Wi-Fi radiation exposure sparks fears

Europe’s top environmental watchdog, the European Environment Agency (EEA), is calling for immediate action to reduce exposure to radiation from Wi-Fi, mobile phones and their masts, which could lead to a health crisis similar to that caused by asbestos, smoking and lead in petrol.

The warning follows an international scientific review which concluded that safety limits set for the radiation are “thousands of times too lenient.” The scientific review, produced by the international BioInitiative Working Group of leading scientists and public health and policy experts, says the “explosion of new sources has created unprecedented levels of artificial electromagnetic fields that now cover all but remote areas of the habitable space on Earth,” causing “long-term and cumulative exposure” to “massively increased” radiation that “has no precedent in human history.”

EEA’s Executive Director, Professor Jacqueline McGlade, said, “It would be prudent for health authorities to recommend actions to reduce exposures, especially to vulnerable groups, such as children.”

This spring, Britain’s top health protection watchdog, Sir William Stewart, called for an official review of the use of Wi-Fi technology in schools, which has been installed in nearly half of all primary schools and 70 per cent of secondary schools in the country.

Carmarthenshire County Council is drawing up a code of practice for using the technology that it plans to enforce on local schools. It says that the code is “absolutely necessary” as the safety of children should be “paramount”. The move, which was welcomed by the Professional Association of Teachers, is the first of its kind taken by a local authority.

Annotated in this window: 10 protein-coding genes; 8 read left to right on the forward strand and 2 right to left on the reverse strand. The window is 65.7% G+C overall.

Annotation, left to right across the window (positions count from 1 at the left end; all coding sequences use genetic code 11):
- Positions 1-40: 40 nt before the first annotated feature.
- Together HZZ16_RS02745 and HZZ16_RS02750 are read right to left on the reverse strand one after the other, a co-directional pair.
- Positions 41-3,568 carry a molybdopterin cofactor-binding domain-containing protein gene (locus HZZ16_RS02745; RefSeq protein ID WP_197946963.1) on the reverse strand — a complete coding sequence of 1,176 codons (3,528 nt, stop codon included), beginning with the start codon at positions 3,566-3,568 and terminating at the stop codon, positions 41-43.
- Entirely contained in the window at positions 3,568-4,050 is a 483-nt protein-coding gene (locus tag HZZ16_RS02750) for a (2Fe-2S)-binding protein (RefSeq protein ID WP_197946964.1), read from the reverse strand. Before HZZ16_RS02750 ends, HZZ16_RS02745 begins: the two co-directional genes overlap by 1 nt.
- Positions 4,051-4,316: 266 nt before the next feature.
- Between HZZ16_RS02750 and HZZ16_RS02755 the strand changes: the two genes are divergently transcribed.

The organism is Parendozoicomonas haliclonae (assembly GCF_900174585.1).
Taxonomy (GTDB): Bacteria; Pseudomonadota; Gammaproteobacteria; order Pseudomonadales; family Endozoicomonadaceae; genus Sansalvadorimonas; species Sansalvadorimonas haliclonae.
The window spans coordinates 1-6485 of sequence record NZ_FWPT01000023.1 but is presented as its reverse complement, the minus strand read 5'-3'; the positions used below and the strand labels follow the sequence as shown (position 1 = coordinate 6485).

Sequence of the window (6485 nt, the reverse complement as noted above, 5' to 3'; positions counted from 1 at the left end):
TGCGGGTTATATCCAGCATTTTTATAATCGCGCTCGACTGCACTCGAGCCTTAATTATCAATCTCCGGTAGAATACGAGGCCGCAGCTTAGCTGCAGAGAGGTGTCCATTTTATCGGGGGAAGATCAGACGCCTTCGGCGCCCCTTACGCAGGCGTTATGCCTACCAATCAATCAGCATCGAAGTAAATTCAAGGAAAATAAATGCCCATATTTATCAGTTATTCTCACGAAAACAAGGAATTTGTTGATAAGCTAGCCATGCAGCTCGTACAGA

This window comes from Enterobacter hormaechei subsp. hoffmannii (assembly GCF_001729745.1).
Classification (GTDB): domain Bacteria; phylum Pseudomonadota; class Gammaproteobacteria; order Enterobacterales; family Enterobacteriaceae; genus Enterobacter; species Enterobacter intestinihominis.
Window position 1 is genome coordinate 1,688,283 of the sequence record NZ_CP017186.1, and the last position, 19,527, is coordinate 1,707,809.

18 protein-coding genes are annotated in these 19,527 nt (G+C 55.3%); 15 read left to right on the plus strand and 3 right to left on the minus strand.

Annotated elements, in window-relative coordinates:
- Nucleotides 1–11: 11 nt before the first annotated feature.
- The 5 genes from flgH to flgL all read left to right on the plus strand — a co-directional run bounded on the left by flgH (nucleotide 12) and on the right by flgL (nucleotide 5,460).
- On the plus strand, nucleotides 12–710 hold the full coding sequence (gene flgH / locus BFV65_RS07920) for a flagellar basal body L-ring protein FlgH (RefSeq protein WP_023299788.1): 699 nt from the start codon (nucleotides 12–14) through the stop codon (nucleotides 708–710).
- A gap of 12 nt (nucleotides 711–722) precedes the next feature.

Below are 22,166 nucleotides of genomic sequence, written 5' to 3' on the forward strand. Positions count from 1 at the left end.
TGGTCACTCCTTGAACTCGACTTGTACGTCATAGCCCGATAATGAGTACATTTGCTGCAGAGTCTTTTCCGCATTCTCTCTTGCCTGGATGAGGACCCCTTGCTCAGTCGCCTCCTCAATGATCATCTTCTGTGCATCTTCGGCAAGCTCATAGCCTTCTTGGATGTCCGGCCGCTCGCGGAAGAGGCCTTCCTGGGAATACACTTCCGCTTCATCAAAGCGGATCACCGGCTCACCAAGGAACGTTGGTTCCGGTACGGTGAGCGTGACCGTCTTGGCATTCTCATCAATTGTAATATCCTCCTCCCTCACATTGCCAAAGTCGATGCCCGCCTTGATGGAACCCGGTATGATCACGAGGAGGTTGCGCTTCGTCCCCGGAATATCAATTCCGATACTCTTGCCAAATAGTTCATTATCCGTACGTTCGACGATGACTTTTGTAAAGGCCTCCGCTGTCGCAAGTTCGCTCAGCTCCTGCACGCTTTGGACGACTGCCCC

However, the all-Labour cabinet of Haringey Council threw out recommendations for controls on Wi-Fi in schools. Councillor Martin Newton accused the cabinet of “playing Russian roulette with the future of our children.”

The EEA’s initiative will increase pressure on governments and public health bodies to take precautionary action over the electromagnetic radiation from rapidly expanding new technologies. The German Government is already advising its citizens to use wired internet connections instead of Wi-Fi and landlines instead of mobile phones.

In response to the EEA’s recommendations, Vodafone has reiterated its health policy, stressing that they follow very stringent international exposure guidelines as supported by the World Health Organisation and set by the International Commission on Non-ionising Radiation Protection.




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Oktober 2007

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